Crafts-based 'designer-makers' create products that bring together art, form and functionality for commercial purposes. Working at the cutting edge of design, designer-makers manufacture products for mass production, small-scale batch production and bespoke retail. They may sell their products directly through their own outlet, on-line or through galleries and shops.
The role of the designer-maker is undergoing an evolution, away from a marginal activity to one which engages with other disciplines, fine art and design.
- Meeting commissioning clients to discuss design brief for custom ordering and modifying ideas according to feedback received.
- Researching similar products and attending trade shows to acquire new ideas.
- Making sketches of ideas by hand or computer and developing the most effective ideas into detailed drawings sometimes using specialist computer software.
- Understanding technology, production methods and materials (such as textiles, metals and plastics).
- Choosing materials and ordering samples.
- Working within budgets and to deadlines.
- Marketing their products and administering their business.
Travel: within the working day may be required to meet commissioning clients on site, occasional absence from home overnight and overseas travel may be required to source raw materials and attend trade shows.
Working hours: may require flexible working hours to meet deadlines including evening and weekends but these tend to be self imposed.
Location: throughout the country.
Opportunities for self-employment: self-employment is the norm.
Most designer-makers run their own businesses though graduates from designer maker courses can also be found working at design consultancies and as in-house designers.
Design graduates can find it takes time to become established. Progression will vary depending on the popularity of your products and how aggressively and successful you are at marketing them.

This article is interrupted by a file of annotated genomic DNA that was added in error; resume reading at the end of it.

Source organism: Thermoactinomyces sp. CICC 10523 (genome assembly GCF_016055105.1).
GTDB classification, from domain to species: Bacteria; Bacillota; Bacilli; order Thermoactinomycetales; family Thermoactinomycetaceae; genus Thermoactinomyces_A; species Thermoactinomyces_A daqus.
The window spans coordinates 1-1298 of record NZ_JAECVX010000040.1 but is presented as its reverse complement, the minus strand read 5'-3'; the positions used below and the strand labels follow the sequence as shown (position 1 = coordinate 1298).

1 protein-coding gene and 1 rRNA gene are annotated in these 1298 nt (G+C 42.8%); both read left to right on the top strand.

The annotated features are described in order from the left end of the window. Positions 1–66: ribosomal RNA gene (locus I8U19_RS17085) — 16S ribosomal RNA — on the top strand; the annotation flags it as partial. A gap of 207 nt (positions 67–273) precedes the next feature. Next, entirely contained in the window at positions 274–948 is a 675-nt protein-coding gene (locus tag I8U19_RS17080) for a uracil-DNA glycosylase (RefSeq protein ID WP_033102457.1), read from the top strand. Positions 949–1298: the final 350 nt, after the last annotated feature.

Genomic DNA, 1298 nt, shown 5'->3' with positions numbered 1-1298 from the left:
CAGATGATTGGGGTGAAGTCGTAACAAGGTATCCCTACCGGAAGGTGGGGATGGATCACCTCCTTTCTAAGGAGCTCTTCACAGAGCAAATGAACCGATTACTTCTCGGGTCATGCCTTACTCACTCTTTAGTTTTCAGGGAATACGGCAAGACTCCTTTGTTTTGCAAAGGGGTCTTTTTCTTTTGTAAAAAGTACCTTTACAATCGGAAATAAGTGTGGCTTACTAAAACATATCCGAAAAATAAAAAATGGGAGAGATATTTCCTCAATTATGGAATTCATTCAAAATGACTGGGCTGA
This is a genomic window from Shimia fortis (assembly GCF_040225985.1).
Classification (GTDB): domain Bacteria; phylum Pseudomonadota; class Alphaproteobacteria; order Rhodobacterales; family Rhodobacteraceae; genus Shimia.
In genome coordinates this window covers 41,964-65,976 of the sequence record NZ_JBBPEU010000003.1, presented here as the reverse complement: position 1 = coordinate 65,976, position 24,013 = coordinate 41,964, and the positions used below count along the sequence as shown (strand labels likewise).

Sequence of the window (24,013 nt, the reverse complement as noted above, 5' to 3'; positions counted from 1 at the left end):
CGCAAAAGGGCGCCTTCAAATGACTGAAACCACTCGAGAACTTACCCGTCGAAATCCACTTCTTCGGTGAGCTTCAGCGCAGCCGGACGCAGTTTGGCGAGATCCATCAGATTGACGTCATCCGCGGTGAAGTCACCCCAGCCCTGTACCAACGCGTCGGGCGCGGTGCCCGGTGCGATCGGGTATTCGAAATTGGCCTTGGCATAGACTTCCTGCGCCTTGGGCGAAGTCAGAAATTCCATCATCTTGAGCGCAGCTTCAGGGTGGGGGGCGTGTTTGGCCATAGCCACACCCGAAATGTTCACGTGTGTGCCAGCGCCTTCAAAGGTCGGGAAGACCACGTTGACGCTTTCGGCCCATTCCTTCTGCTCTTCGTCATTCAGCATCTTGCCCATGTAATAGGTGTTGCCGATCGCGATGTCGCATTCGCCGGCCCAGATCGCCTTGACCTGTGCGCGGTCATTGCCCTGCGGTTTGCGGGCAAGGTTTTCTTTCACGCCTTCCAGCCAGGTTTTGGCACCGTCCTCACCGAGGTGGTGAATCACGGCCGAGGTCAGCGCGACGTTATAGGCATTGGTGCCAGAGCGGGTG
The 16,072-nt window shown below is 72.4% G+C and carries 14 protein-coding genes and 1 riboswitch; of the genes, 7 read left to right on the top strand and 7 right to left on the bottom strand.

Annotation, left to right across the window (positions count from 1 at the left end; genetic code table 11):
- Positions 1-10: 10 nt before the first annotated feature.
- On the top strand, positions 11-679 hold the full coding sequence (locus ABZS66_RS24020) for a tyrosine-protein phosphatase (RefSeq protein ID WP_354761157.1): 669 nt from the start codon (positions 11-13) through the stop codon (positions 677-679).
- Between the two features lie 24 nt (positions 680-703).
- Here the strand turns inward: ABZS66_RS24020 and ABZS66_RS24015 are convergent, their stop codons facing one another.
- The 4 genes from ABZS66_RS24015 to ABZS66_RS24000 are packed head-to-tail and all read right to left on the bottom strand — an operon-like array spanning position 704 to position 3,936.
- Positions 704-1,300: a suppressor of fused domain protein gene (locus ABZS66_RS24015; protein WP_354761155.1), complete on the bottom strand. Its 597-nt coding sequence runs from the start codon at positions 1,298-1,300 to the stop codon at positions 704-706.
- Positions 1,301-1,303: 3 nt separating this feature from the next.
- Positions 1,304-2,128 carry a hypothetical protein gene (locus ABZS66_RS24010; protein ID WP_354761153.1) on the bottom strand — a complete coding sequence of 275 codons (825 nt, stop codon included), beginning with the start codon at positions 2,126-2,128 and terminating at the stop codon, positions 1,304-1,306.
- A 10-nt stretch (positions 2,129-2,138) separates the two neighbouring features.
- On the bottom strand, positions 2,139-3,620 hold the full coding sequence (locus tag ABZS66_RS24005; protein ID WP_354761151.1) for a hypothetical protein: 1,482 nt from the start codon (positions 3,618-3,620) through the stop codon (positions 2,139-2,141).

Salary levels vary according to your reputation and demand for your designs.
Specific degree subjects required
There are no set requirements for becoming a designer-maker – your skills and experience can be more important than qualifications.
The multidisciplinary nature of the work means that a range of degree subjects may benefit your career particularly art, design and other 3D creative disciplines.
Other relevant degree subjects
- Applied arts
- Art and design
- Fashion design
- Furniture design
- Glass and metals
- Jewellery design
- Product design
A pre-entry postgraduate qualification is not a requirement.
Specific entry requirements
A portfolio of designs will more than likely be required to showcase your talent to potential clients.
Mainly on the job and through regular updating of skills to keep pace with ever changing technology and design concepts.
Tips for applications
Work on your portfolio, create your own projects outside of college work. Illustrate what has been your major design influences by way of mood boards. Attend craft shows and craft markets as an exhibitor.
Two factors that are crucial to your success are thoroughly researching your chosen career area, and making contacts through networking.
Skills and qualities
- Strong creative flair and purposeful design ability.
- Inspiration and innovation.
- Strong visual and spatial awareness combined with well-developed technical skills.
- Commercial awareness and focus.
- Good IT skills including being proficient in Autocad.
- Excellent time management and organisational skills.
- Excellent attention to detail.
- Excellent communication skills (written, verbal and presentation).
- Excellent project management skills.
- Excellent problem-solving skills.
- Practical ability, manual dexterity and good hand-eye coordination.
- Self-discipline and persistence.
- Ability to work closely with other professionals, such as architects and interior designers.